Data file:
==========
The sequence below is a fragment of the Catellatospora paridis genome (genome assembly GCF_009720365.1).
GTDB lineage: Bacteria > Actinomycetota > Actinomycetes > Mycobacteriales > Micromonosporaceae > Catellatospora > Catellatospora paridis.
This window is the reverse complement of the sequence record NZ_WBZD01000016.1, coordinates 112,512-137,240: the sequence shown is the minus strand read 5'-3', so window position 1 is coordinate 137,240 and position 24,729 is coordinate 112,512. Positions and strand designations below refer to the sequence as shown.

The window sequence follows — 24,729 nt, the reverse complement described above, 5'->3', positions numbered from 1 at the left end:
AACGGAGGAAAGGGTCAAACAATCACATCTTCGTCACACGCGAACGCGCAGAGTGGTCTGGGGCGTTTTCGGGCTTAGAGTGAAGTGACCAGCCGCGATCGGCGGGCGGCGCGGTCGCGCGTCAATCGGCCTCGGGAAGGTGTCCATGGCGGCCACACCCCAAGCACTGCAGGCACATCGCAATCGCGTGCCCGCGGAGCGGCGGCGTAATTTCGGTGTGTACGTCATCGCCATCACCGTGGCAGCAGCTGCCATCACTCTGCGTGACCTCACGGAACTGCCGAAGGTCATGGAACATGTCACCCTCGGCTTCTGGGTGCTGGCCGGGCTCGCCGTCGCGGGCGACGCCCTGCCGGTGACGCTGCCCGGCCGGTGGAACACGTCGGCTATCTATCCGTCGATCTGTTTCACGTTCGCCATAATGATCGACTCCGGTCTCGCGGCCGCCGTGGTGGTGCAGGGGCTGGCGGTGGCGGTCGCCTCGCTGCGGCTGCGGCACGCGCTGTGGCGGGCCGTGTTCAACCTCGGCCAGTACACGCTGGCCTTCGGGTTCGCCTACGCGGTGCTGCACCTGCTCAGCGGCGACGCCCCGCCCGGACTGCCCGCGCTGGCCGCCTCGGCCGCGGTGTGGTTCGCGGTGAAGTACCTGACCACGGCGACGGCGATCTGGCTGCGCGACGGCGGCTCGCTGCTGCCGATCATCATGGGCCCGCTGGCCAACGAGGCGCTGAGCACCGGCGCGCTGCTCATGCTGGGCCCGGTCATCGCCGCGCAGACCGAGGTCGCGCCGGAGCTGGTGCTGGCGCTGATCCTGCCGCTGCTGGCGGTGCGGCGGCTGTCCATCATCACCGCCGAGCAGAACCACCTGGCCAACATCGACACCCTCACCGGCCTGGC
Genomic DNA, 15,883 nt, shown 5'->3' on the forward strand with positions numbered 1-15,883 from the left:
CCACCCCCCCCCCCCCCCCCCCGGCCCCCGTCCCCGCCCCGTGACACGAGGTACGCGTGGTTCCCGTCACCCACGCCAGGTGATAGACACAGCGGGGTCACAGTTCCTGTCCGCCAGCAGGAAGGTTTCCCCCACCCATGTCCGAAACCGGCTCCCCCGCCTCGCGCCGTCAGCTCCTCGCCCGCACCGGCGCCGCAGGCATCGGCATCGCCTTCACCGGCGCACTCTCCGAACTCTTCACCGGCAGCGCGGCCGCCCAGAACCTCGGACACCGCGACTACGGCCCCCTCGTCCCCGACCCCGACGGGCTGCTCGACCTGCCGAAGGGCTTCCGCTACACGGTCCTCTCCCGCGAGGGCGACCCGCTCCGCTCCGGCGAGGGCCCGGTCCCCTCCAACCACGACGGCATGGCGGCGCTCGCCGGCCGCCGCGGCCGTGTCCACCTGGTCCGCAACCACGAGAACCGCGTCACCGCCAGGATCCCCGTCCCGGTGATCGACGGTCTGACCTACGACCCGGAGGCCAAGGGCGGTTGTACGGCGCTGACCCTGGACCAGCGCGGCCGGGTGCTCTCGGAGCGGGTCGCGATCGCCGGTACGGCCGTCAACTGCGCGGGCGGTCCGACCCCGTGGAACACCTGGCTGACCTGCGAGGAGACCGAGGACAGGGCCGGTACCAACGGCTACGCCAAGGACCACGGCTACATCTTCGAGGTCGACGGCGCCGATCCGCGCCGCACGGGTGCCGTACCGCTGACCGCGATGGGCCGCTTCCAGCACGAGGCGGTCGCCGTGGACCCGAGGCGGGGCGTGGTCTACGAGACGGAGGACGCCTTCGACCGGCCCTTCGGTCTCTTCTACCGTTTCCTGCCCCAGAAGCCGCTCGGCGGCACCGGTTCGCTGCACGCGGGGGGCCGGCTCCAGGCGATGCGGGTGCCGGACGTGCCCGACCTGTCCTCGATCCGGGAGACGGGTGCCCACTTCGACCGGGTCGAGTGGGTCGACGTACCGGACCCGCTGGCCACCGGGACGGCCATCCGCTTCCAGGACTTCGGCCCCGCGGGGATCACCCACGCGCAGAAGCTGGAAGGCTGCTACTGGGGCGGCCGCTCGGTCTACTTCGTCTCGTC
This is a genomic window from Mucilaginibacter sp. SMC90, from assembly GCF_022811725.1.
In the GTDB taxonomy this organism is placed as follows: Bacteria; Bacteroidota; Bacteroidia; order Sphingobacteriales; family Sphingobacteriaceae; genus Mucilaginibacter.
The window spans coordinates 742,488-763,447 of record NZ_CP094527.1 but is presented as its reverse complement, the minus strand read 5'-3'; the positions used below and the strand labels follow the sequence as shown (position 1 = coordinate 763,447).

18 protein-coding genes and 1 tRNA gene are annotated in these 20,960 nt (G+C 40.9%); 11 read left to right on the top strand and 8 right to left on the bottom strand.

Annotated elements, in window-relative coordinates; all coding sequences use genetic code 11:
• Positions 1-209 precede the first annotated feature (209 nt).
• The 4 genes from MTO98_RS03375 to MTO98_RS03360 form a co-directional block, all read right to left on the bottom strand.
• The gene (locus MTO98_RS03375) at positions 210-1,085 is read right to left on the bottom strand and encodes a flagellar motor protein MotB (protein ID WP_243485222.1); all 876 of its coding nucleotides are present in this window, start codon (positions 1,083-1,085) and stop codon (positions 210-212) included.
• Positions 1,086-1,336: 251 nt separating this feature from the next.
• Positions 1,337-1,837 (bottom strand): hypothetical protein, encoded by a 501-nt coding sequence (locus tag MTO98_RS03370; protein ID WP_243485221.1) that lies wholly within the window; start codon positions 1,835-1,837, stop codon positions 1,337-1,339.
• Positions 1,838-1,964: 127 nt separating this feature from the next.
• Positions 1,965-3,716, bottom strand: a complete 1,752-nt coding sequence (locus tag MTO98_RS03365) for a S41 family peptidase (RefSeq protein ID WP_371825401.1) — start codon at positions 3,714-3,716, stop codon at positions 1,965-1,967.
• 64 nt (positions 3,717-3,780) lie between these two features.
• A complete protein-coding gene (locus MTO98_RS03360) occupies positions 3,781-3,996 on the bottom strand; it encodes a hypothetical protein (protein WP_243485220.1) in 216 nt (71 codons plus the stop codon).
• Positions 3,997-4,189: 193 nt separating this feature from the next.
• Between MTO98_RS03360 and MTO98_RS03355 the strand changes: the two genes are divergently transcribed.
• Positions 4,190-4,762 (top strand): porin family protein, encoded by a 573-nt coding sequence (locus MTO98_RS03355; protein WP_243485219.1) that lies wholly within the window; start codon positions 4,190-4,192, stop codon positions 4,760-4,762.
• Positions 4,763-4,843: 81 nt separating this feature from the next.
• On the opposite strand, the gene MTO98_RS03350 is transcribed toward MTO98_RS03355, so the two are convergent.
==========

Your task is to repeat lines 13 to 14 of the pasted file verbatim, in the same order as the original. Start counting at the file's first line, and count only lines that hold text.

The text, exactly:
• Positions 1-209 precede the first annotated feature (209 nt).
• The 4 genes from MTO98_RS03375 to MTO98_RS03360 form a co-directional block, all read right to left on the bottom strand.